The idea of using frequencies for treating infection came as quite a surprise to me.
I was working in a family practice office and we had a patient come in that had been injured in a military exercise.
Previous to visiting our office, his injury had been diagnosed infected with MRSA and treated with antibiotics. The antibiotics did not improve the infection and then it was diagnosed as pan-drug-resistant (PDR) Necrotizing fasciitis (flesh-eating bacteria). This bacteria is defined as non-susceptibility to all agents in all antimicrobial categories (fancy for antibiotics of any kind will likely not work).
Additionally, he did not want to continue "losing time" treating with a drug that would probably not work any better than the antibiotic he had already used. On top of that, the prognosis for the recommended surgery was not good.
Unknown to me and prior to my time working in this practice, there had been other patients who had visited the clinic with a similar infection and the Doctor I was working with had treated it successfully.
In this office, they had several devices that were used to treat this type of infection with frequency wavelengths.
The patient hoped that within a day or two he might make some progress and avoid surgery but more importantly make the infection a thing of the past.
Though I had been working in this office for a few years at that point, I had not seen a case like this, nor was I aware as to why this patient was coming to our practice instead of going to an infectious disease specialist for a 3rd opinion.
So in keeping the story short. This patient was treated with different frequencies that were grouped together in a singular “code”, the frequencies would run one at a time in sequence until finished. This particular set of “codes” were run 1.5 hours 2 times in the 1st week.
Again treated a 3rd and 4th time in the 2nd week.
After the first week, the wound which would not close previously, closed. After the second week, it was clearly healing. At this point, the patient left to go back to his home out of state.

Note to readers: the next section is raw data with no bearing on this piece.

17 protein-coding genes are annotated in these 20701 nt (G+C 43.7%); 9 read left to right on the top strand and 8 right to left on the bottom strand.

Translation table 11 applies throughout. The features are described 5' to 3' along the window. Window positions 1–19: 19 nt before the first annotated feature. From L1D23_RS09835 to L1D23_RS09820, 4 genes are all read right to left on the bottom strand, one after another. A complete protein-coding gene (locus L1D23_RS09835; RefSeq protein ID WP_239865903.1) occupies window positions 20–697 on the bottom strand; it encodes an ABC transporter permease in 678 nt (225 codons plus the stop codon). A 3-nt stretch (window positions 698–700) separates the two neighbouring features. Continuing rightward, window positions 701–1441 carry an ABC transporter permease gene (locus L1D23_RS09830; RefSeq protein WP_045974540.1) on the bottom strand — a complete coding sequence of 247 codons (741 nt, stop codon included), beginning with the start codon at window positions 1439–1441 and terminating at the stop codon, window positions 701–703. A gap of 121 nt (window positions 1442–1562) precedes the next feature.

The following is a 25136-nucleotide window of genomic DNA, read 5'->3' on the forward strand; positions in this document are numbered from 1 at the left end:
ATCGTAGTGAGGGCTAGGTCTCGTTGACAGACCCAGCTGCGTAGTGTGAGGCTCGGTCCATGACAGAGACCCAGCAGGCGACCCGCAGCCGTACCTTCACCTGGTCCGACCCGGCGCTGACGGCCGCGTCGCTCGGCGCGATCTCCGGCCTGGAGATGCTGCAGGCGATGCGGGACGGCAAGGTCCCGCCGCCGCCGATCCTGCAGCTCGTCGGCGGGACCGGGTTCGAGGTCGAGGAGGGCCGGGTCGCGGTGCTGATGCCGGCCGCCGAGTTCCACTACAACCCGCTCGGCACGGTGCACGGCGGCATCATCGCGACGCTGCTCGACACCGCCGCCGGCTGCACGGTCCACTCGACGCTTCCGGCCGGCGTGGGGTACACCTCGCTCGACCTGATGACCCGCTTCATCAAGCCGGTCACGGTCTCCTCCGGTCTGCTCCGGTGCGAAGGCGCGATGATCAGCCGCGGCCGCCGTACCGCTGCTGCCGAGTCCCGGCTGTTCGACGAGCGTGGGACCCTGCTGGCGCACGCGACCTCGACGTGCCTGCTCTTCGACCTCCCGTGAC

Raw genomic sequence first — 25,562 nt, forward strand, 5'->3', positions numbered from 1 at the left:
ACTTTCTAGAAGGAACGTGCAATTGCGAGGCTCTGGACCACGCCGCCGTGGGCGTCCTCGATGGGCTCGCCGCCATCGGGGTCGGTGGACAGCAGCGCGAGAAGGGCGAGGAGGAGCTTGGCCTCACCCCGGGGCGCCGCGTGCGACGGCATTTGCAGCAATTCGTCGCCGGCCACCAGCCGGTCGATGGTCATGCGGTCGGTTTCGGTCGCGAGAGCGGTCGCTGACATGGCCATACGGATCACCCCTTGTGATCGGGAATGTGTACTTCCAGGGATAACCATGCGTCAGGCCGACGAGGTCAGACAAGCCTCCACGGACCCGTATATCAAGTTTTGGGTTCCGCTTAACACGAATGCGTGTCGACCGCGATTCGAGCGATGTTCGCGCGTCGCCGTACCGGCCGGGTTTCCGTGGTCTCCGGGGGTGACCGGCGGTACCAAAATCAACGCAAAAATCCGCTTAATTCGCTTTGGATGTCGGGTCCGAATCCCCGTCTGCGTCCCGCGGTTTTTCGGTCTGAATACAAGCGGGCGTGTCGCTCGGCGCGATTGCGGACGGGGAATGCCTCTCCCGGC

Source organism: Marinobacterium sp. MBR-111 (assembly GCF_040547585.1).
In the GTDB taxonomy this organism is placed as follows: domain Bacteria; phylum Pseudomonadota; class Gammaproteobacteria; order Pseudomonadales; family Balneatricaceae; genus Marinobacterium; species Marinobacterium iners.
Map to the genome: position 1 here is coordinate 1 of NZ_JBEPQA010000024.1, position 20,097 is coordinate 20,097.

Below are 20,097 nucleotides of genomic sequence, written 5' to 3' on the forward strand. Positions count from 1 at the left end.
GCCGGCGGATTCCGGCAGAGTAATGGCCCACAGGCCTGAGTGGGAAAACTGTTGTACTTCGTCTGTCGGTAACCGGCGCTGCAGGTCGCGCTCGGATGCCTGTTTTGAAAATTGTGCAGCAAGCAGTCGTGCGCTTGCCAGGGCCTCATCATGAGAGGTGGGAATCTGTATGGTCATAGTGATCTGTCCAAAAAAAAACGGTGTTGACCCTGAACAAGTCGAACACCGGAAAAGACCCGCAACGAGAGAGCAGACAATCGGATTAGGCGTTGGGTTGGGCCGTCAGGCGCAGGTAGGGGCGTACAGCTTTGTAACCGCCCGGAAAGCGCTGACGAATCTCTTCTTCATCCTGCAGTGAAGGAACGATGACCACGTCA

The patient did remarkably well post-treatment and the wound healed in a way with minimal scar tissue.
For confidentiality reasons, I cannot show the pictures here but it was remarkable how well this worked. I was thoroughly impressed.
I then immediately bought the same technology and initially was only planning to use it with my own family and to be honest just in case of emergency.
This attitude didn’t last long of course, because in the interest of helping my patients, it seemed that numerous opportunities were coming up in which this technology could be very beneficial and most importantly help with issues where standard treatments were not working.
I began using the technology in my own clinic. Results have been, and still are hard to believe.
I have treated bone spurs, plantar fasciitis, Helicobacter pylori infections, blastocystis infections, respiratory problems, cysts of varying types, and a variety of other issues, but I have been most impressed by the effectiveness of using frequency on infections.
See a case study here… Using frequency to heal H. Pylori Infection
When I saw this equipment for the first time I thought it was primarily used for musculoskeletal problems, which it historically is, though as I soon learned, it can be used for much more. Later, I learned many practitioners were using these devices to heal infections, bone problems, speed up healing processes and more, to which the efficacy was striking.
You're probably wondering if treating infections this way really works, why has the general public not heard about this type of treatment?
Well, some media about frequency and electromagnetic treatment methods do exist. This information is usually put out somewhat quietly, such as in the case of Brain glioblastomas using advanced technology... reference article from 2017… CBS News
about https://www.optune.com/ technology. Aside from the occasional story about this, you won’t hear much about it unless you know how to search specifically online.
The problem in proving the effectiveness of this type of technology by stacking up case studies is that many practitioners will not talk openly about the use of frequency as a treatment modality for anything other than muscle stimulation. Speaking publicly about these things is risky because it is not an accepted standard for dealing with any physical problems except for muscle stimulation and relaxation. Treating serious physical problems outside of the accepted use of devices like this could get you ostracised or worse - draw the ire of a state professional regulatory board.
Doctors bypass this by not using the therapy unless there seemingly aren’t any other treatment options available to deal with the problem.
My goal in passing on this information is to provide people with the knowledge that this type of treatment is coming of age and the more people that know about it the better, as they can start asking their Doctors about it and open up the conversation when other standard options have run out.
Obviously, when faced with a potentially serious infection the answer should always first be conventional treatment with the appropriate practitioner.